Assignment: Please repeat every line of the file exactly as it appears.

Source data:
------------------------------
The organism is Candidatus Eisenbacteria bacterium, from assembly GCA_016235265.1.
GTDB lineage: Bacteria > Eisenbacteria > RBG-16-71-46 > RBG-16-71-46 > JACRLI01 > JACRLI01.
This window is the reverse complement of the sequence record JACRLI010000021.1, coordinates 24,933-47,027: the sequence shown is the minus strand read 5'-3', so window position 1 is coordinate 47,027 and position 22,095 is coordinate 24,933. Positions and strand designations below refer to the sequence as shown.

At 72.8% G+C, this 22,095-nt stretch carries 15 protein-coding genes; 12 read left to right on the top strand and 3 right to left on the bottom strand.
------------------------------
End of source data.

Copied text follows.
The organism is Candidatus Eisenbacteria bacterium, from assembly GCA_016235265.1.
GTDB lineage: Bacteria > Eisenbacteria > RBG-16-71-46 > RBG-16-71-46 > JACRLI01 > JACRLI01.
This window is the reverse complement of the sequence record JACRLI010000021.1, coordinates 24,933-47,027: the sequence shown is the minus strand read 5'-3', so window position 1 is coordinate 47,027 and position 22,095 is coordinate 24,933. Positions and strand designations below refer to the sequence as shown.

At 72.8% G+C, this 22,095-nt stretch carries 15 protein-coding genes; 12 read left to right on the top strand and 3 right to left on the bottom strand.